From the October 2011 issue of HealthCare Business News magazine
By: Josh Block
This report originally appeared in the October 2011 issue of DOTmed Business News
Last weekend I took my two-year-old son golfing for the first time. In reality he would spend his time fascinated by the cart and how it could go “fast” but that’s beside the point. After we paid and loaded up the clubs, we made our way to the first tee. The gentleman at the starter house welcomed us, shook Benjamin’s hand and even noted that he recognized him from the week previous where I had brought him to the putting green to practice. While I was a little surprised, I wasn’t completely shocked since he’s the most handsome little boy ever! Next, Mike the starter went on to explain that with the wet spring and dry summer, there had been a new strain of mosquito and they were particularly bothersome on the golf course. He asked if I had any bug spray and proceeded to offer his to use. After dousing us pretty good with mosquito repellent, I hit my drive and Benjamin drove us away swerving back and forth through the wild green yonder.
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We went on to have a wonderful time. The quality of a golfing experience can generally be a balance of the cost, condition of the course, speed of play and basic amenities. But our connection with Mike stood out to me. It was like he cared about us. He cared about our experience and our enjoyment of his golf course.
But what about those of us who are so “far” from our customers – both in reference to our geographical locations and limited face-to-face interaction? Is it harder to show that you really care about a customer’s level of satisfaction over the phone or by email? The digital era has forced shifts in all sorts of corporate behavior from human resources to marketing, and there’s no question that it requires an intentional shift in the area of customer service as well. For so many of us, the days of greeting or thanking a customer with a handshake and smile are far too rare.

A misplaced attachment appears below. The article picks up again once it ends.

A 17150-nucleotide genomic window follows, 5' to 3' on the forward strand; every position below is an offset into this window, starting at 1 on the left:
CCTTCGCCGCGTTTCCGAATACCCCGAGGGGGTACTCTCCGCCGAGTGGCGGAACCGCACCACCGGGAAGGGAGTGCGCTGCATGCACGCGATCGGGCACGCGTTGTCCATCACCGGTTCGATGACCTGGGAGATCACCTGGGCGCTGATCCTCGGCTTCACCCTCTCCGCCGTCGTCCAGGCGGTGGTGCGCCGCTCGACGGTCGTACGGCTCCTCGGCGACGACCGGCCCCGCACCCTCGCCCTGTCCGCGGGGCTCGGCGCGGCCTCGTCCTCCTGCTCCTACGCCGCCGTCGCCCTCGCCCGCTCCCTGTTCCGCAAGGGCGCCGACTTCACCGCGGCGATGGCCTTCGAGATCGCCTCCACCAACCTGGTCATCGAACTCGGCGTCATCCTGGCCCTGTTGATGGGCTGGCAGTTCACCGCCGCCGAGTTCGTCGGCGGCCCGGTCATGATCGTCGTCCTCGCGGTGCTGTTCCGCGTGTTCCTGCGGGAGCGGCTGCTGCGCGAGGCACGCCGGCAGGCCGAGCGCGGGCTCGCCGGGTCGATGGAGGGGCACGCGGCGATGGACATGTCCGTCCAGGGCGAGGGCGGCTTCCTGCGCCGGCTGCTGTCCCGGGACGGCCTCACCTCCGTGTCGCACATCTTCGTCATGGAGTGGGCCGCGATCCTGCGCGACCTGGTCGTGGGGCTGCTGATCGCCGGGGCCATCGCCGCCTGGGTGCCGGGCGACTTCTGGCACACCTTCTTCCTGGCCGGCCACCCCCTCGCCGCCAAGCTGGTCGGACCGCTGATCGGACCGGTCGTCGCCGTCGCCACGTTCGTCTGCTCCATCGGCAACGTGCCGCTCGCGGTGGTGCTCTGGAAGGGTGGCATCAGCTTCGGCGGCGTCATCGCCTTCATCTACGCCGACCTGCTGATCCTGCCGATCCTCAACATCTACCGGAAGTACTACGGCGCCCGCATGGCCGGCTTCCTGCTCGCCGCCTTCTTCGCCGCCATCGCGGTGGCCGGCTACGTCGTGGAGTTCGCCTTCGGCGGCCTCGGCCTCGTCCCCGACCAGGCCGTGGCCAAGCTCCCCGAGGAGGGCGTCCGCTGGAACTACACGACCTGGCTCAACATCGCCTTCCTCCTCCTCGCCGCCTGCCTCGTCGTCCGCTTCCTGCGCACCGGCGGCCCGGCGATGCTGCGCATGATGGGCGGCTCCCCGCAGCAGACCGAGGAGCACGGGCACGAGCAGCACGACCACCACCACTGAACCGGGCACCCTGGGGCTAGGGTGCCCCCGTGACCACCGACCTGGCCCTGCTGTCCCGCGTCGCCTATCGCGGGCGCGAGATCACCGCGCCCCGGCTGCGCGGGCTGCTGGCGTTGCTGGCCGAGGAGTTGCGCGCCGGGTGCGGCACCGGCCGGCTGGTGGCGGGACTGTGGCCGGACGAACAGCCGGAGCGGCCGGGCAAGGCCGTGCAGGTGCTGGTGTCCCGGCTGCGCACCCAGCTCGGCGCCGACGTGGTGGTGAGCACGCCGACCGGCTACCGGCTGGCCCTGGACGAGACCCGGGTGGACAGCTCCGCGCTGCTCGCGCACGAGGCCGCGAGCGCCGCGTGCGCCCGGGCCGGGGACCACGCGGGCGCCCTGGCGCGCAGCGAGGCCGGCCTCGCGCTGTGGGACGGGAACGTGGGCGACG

The following is a list of practical items to develop a higher level of customer service:
1. Care: “People respond not primarily to what you do but how you are being,” according to Leadership and Self Deception, written by the Arbinger Institute. If you care about them, they’ll know it. It’s the best place to start, doesn’t take any longer and it’s free.
2. Ask: Follow up with every customer at the end or throughout their experience with your department or company. People will be glad to share and thrilled that you cared enough to ask. Knowing more about people’s positive and negative experiences will allow you to reward, repeat and make necessary changes. Oh yeah, in most cases this one is free as well.
3. Thank: Follow up your “Ask” with a “Thank You.” Whether it’s a small gift or card, make it personal. Remember that it all leads back to the first point: care.
While technology may change the way we interact and the equipment and methods of communication we employ, people’s desire to be cared about, listened to and thanked remains the same. So take this as a challenge to incorporate these items into your daily routine. It’s the small things that make all the difference.
Josh Block is the Vice President of Imaging Solutions for Block Imaging International. He lives in Michigan with his wife Lacey and children, Anneliese (4) and Jamin (2).